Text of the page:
This is an updated version of this post.
Today, it’s September. You may be reading this post in October, or November, or in 2017, but today, it’s September. Today, it’s 35 days till NaNoWriMo begins again. (According to Siri, anyway.) And when it comes, you better own it: like a boss, or not at all.
So here you go: how to own NaNoWriMo, like the boss you totally are.
Ever heard of NaNo Prep? This is the planning that leads up to November. When you start your Prep depends on you and your novel:
Reasons to begin Prep in September:
- If your novel is complex and requires lots of research, you may find it more suitable to begin in September.
- If you have a tight schedule, starting Prep in September will grant you more time than if you start a month later.
Reasons to begin Prep in October:
- You can’t update your novel info on the NaNo site until October.
- Your ideas will be fresher in your mind by November, which is especially helpful if you have a short attention span as a writer.
But how the heck does one actually Prep successfully? Try this post I made a few weeks ago, How I Plan My Novels & Why it Works.
(For YWP users) Aim high
If you’re between the ages of 9 and 13, you may be participating in NaNoWriMo’s YWP program. But even if you aren’t in that age range, the YWP is a great place for first-timers or those with tight schedules who are unable to write the entire 50,000 words required of the regular NaNo; as a YWP user, you can choose your word count.
Sounds fantastic, doesn’t it?
Well, if you think the YWP is for you, don’t forget to aim high with your WC. Put your goal 5,000+ words higher than you think you can do, and you never know, you may surprise yourself! (During Prep last year I was going to write a 30,000-word novella. I wrote the full 50,000. Never underestimate yourself, kiddos.)
Put your earbuds in …
A lot of writers tend to have difficulty focusing on their work due to noise and activity happening around them. (I think that line applies to most everyone, actually.) I have three younger siblings and two dogs who don’t know the difference between a squirrel and a thief: I know all about this problem.
I think you already know where I’m going with this.
If I actually want to get things done, I always listen to music while I’m writing. I’m listening to music right now. It’s an easy way to better focus on your writing.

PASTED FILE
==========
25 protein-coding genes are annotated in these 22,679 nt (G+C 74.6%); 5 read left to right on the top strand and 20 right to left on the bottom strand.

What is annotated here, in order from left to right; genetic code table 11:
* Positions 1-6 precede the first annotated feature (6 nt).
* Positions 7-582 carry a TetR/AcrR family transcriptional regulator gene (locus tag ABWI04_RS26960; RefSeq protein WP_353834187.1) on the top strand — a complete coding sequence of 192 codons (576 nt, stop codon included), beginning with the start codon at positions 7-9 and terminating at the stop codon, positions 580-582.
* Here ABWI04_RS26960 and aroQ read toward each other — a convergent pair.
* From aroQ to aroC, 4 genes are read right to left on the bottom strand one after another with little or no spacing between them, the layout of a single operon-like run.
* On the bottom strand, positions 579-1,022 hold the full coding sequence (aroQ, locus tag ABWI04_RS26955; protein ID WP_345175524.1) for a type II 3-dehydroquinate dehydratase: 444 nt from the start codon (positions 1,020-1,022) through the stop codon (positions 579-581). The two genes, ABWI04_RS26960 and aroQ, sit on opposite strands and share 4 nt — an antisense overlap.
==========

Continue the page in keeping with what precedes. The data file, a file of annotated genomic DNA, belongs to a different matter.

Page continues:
A lot of the time, it helps to create playlists of songs with specific moods for writing certain scenes. (Ex: a playlist for sad music, angry music, love songs, etc.) And, if music with lyrics only distracts you further, download a collection of instrumental songs. I find the best tend to be soundtracks for movies like The Hobbit or Tron, and artists like Lindsey Stirling.
Don’t isolate yourself for a month
Isolating yourself can be fine: I did it some last year, and I don’t think I would have reached my WC if I hadn’t. But pushing yourself away from your family and friends every day for your writing is too much. Remember to talk to people every once in a while, instead of chatting with your characters.
Remember Doubt? For most writers, he’s become an old friend. He’s the one that whispers negativity into your ear, and what he says depends on the person. For you, he may be saying, “You’re not good enough,” or “This sucks, just stop now.”
Sometimes it helps to give your doubt a name; I call mine David. Now that your doubt is an object, it’s easier to scare him off your turf.
Schedules conflict; it’s what they do. You won’t meet your daily WC every single day, and that’s okay. No big. The only person who’s expecting you to be perfect is you. Don’t forget that, okay?
With this kind of positivity, there’s no room for Doubt to settle down and get comfy. How’s that for slaying doubt?
To be boss means to be “excellent” or “outstanding.” Everyone should be boss in everything they do, and yes, that includes NaNo. In 35 days, you’re going to become the most boss writer this world has ever known. And you’re going to rock.
See you soon, Wrimos, and good luck with your Prep!